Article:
The Class of 2007 and my great uncle Bill agree: time is going by awfully fast. Over Winter Break, Uncle Bill and I had a man-to-man talk at a family gathering. He told me to watch out, because life just flies by. “It sneaks up on you,” he said through a mouthful of doughnut. “One day you’re young, the next day you wake up and you’ve got kids and the next day-boom! (doughnut powder went flying)-you wake up and you’re an old man.”
When I got back to Colgate, Uncle Bill’s take on time was in the air. On the first day of last week’s Real World program, seniors’ initial conversations were tinged with consternation. The second question out of many mouths, right after “Hey, what’s up?” was “Can you believe this is our last semester?”
Uncle Bill’s warning and my peers’ fretting had me worried. I came down with a bad case of College Senioritis, a terrible cousin of the pleasant high school strain. “Maybe time is going faster,” I thought to myself. “Maybe I will wake up tomorrow with kids and bills, and the next day with wrinkles and a closet full of adult diapers.” I looked at a clock. The second hand seemed to be in a mad dash towards the next minute.
A week later, I am fully recovered. I went Mythbusters on this whole time flies phenomenon, and I am here to reassure you, fellow seniors, that everything is gravy. Not only is time not speeding up, it’s actually slowing down.
The first thing I did was start keeping a journal in hopes that my daily entries would prove just how much happens every day. A lot happens.
On Saturday, the second day of Real World, for instance, I decided to be an environmental lawyer, then a school administrator, then a politician and then a playwrite, all within a matter of hours. Then I took a nap. Then I met up with some good friends I hadn’t seen in over a month. That night, I was introduced to the drink “Captain Carmonstaple” at Nichols-delicious and strong. And that was just Saturday! According to my journal, every day since has been just as stuffed, so much so that my faith in the regularity of second hand was restored.
But just to make sure, I consulted the physics department. Professor Mary Parks conceded that “time flies when you’re having fun,” but assured me that “the time shift can’t be explained by a relativistic correction caused by moving at speeds approaching the speed of light” since, presumably, no senior has moved faster than the speed of plane.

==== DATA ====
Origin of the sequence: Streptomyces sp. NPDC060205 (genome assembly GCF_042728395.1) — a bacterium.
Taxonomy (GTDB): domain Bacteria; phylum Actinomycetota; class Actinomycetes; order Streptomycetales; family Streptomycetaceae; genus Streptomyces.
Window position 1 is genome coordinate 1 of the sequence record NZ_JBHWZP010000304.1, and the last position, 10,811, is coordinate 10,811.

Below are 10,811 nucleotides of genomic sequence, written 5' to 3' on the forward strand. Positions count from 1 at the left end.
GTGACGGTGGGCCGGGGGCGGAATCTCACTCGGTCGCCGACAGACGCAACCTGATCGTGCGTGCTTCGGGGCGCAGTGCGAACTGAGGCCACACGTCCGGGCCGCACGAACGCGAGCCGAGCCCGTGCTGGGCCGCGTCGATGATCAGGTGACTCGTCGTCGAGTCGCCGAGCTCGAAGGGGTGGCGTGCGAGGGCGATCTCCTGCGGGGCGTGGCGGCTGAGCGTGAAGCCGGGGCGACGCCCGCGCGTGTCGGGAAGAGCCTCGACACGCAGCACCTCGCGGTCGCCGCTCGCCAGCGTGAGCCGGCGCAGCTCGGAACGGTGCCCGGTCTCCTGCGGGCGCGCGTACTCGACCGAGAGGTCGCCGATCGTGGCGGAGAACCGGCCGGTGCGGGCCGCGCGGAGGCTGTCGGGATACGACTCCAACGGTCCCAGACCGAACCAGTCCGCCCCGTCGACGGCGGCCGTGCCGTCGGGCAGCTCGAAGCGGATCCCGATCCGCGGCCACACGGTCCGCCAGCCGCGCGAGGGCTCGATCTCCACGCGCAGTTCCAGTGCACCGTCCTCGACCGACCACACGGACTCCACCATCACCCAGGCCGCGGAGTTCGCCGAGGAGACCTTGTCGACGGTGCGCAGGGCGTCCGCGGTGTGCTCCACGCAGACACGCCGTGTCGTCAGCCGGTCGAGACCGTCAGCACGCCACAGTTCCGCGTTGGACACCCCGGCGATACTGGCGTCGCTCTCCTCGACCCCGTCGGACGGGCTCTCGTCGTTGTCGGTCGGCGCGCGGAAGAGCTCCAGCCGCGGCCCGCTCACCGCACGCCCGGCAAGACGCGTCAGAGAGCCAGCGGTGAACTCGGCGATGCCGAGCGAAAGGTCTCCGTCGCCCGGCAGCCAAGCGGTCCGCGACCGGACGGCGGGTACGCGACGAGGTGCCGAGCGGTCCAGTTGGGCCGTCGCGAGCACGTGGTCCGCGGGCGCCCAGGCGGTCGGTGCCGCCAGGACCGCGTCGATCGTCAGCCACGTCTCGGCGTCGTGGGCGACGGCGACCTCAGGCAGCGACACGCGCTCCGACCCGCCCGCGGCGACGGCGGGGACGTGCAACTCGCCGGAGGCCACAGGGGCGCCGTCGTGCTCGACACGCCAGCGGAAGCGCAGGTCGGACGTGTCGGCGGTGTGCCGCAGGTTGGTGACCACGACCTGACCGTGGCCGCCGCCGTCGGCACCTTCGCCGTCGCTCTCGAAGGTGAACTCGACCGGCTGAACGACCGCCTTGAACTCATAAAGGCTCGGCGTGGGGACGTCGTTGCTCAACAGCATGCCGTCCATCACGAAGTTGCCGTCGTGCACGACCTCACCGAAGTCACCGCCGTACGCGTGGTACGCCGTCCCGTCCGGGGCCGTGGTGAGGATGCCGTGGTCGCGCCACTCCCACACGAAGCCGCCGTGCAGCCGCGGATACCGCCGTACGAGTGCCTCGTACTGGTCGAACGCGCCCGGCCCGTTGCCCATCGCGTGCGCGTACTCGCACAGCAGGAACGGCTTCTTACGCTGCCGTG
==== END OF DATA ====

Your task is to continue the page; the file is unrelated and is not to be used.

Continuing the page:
Professor Joe Amato did me one better. He told me “the days are actually getting longer.” Amato explained that the Earth and Moon move about 20 centimeters away from each other every year. And since “the Earth’s rotation rate must decrease as the Moon’s distance increases, a consequence of the law of conservation of angular momentum,” our days are about seven hours longer than they were 300 million years ago.
“I suspect that 300 million years ago, classes were correspondingly shorter, too,” Amato said, “maybe only 35 minutes long instead of 50 minutes. Those were the good old days.”
What a relief. The seconds of our last semester are ticking away in an unwanted countdown to graduation. This is unavoidable. Tick. There’s one right there. Tick. There goes another. We just had our last first weekend back and our last first day of classes. Tonight, we will go to our last Colgate-Cornell hockey game.
But take heart. The myth is busted. Our final year at Colgate will be longer than that of any of the 181 senior classes that came before us. There are almost four months until graduation, and they’re going to be the longest four months in the history of the world.
If you need proof that time is slow and steady, write down the important things that happen each day this semester. Or take lots of pictures. Either way, live it up. Start by cheering extra loud tonight.